and amiable character of Athenian gentlemen. The first topic upon which they start is old age; from this the transition is easy to the means by which old age may be rendered comfortable, among which wealth holds a prominent place; this conducts the discussion to the subject of a good conscience, then of justice, by the practice of which a good conscience is preserved. It is shown that to be just forms the basis of individual happiness ; that that which renders one man happy, must be equally succesful when applied to many men—to all men ; conseqently, that justice constitutes the happiness of states as of individuals. Hence they pass to the consideration of the nature and form of a state, and how it may be administered on just principles; in other words, rendered prosperous and happy. When the discussion opens there are eleven individuals present, reckoning Kephalos, who, however, soon departs to superintend certain religious rites. But of the ten who remain, few take an active part in what is going forward. There is at first a rush, as it were, of many champions to defend injustice and tyranny against the attacks of Socrates, and the old man feigns to be alarmed for his cause. But by degrees their ardour finds itself checked. The philosopher, whom but a short time before it seemed so easy to overcome, having yielded to the fierce storm of sophistical opposition, returns to the charge, brandishes the arms of an irresistible logic, dislodges them first from one position, then from another, until at length the patrons of tyranny in full rout are driven ignominiously from the field. Then, the ground being cleared, he proceeds to frame his Commonwealth, in a manner totally different from that of polity-builders in general, exhibiting as he proceeds the

ideal of a good citizen and a perfect state; that is, a man and a government actuated on all occasions by the strict principles of justice.7 3 Introduction to the Dialogues of Plato. 407 f. 4 De Argument, et Cons. Lib. Plat, de Hepub. t. iii. p. 20. 5 Comment, ad Plat. Polit. p. 309. ff. A great deal of useless ingenuity has been exhibited in this investigation. Plato everywhere throughout his works advocates the doctrine that the object of government is the greatest happiness of the greatest number; and in the “ Republic*’ undertakes to show upon what basis a polity designed to secure that must be erected, and what form it ought to assume. He, however, approaches the subject in his usual way, through digression and a seemingly rambling dialogue, light at first as air, but rapidly assuming solidity, and shaping 6 M. Ant. Muret. Comment, p. 615. ff. 7 De Argum. et Consil. &c. iii. 26. “ Quum enim omnis fere disputatio, licet a justiciae notione exploranda proficiscatur, tamen in describenda indole et natura turn optimi hominis turn perfects; civitatis contineatur, dabitari non posco arbitramur, quin in hac ipsa re prrccipuam questionem vcrsari putare debe-itself into an elevated and majestic form. Socrates, who afterwards turns out to be the builder of the state, descends to the Peiraeeos, in company with Glaucon, the son of Ariston, for the purpose of performing his devotions to Artemis, and beholding the Bendidia, a splendid festival celebrated in honour of that goddess. When about to return, he is accidentally met and detained by Polemarchos, brother of the orator Lysias, who takes him to the house of their father Kephalos. Here a remarkably pleasing conversation takes place between Socrates and the old man, which gives us a high idea of the polished manners 65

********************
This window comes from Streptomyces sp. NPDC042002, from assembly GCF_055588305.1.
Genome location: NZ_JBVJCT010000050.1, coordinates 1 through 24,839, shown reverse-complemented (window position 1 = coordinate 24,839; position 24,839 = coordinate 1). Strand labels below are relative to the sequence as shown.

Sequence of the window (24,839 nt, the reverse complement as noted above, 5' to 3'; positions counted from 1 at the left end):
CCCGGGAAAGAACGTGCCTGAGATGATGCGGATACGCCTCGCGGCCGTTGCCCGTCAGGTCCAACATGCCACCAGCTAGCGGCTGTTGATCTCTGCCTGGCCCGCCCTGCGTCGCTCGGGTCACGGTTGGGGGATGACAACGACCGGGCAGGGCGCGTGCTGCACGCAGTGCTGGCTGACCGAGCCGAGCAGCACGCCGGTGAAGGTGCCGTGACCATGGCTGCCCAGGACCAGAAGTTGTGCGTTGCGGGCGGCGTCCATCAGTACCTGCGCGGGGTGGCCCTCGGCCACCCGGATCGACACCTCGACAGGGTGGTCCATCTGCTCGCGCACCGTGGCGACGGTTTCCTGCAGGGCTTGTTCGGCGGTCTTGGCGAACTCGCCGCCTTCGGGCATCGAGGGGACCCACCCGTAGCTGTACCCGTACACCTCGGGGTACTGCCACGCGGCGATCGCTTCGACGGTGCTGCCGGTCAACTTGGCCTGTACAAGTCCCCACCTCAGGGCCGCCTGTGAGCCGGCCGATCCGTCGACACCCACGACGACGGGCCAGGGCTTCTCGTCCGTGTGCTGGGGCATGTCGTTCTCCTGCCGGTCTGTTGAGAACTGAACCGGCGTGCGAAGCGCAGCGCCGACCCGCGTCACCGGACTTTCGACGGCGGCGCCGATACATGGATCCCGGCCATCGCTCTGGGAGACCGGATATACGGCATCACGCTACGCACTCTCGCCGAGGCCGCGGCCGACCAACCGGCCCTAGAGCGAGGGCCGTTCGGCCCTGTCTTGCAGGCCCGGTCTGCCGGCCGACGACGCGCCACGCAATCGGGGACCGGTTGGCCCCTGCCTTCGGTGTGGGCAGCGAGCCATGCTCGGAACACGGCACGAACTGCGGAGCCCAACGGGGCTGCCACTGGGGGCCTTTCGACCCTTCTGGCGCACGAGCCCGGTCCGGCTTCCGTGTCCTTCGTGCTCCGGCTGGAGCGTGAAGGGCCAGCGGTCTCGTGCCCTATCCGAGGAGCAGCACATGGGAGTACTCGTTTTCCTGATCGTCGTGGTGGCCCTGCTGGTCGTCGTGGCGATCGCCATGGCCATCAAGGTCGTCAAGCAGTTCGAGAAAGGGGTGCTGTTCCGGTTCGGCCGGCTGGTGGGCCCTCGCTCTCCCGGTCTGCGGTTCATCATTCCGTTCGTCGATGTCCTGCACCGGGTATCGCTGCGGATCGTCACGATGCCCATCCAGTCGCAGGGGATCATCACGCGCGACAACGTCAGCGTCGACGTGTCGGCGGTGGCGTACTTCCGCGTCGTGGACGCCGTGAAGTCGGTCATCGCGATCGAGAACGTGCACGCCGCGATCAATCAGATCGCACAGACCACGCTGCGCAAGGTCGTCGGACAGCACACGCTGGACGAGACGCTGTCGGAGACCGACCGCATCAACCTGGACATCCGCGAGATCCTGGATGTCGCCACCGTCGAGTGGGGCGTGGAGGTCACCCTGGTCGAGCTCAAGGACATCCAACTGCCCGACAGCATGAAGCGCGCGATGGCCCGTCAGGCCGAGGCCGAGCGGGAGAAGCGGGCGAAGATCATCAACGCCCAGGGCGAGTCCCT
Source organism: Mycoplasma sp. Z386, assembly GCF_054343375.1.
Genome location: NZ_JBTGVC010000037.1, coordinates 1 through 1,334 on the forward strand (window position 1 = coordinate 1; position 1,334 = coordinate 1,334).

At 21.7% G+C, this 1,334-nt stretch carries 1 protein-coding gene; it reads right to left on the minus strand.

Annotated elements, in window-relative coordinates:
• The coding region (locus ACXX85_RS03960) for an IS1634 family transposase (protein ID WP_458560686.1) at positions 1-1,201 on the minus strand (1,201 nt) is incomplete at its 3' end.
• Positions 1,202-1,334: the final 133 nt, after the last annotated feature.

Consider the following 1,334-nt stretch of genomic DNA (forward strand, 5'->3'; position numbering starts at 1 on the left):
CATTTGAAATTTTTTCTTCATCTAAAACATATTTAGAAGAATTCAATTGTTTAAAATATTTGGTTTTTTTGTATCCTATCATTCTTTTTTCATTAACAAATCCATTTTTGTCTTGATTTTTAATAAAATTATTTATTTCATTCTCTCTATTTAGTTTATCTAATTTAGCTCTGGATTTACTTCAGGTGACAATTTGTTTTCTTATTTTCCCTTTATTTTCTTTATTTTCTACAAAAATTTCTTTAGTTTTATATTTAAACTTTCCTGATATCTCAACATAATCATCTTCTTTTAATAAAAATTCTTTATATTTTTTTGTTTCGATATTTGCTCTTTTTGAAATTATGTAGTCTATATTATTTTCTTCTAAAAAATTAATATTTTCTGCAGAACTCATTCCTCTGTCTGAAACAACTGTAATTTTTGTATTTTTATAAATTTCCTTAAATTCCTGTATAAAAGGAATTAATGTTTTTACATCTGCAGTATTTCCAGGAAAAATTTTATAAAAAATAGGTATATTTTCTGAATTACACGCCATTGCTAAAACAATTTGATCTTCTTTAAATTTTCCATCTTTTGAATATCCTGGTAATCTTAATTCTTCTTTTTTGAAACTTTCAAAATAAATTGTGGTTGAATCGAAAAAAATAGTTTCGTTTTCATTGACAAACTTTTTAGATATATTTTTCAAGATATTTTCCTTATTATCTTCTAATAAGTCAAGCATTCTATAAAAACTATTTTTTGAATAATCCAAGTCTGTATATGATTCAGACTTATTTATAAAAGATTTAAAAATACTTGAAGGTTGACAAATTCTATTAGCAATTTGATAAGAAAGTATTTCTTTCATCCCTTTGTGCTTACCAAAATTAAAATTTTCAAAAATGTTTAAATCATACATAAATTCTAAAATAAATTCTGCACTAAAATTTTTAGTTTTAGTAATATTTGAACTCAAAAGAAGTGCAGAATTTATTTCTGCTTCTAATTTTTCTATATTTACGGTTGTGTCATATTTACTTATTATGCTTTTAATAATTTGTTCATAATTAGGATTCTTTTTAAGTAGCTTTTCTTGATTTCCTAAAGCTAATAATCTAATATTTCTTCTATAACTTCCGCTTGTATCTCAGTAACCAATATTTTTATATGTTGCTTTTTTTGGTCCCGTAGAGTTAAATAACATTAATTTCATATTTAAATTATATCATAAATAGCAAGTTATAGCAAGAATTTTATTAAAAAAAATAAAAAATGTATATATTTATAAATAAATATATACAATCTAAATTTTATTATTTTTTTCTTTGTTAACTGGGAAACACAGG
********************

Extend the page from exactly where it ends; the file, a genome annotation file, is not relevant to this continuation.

lishes the fact, that setting bodily force aside, woman is designed by nature to be not only the companion, but the peer of man, the participator of his sublimest speculations, his noblest virtues, his patriotism, his valour ; and that in those countries where she holds an inferior position, it is the laws and iniquitous institutions that con6ne her to it, Socrates had, indeed, very particular reasons to be grateful to women. It was from two of them, Diotima and Aspasia, that he derived, according to his own account, his philosophy, and that matchless style of domestic eloquence, which bore down before it all opposition. The speech of Diotima on love is introduced into the “Banquet.” Its tone and character are little in accordance with the idea vulgarly entertained on the education and accomplishments of Hellenic women ; but Plato was too exquisite a judge of propriety, too much alive to what was due to himself and to his own reputation, too sensible of how injudicious it would be to outrage probability, to have introduced that speech, or that other of Aspasia in the “Menexenos,” had there been the least possible absurdity in attributing such eloquence, or so much profound philosophy, to individuals of that sex. But however these points may be disposed of, it will be bard to prove that there has ever existed a political community in which women have exercised a greater or more beneficial influence than in the polity of Plato.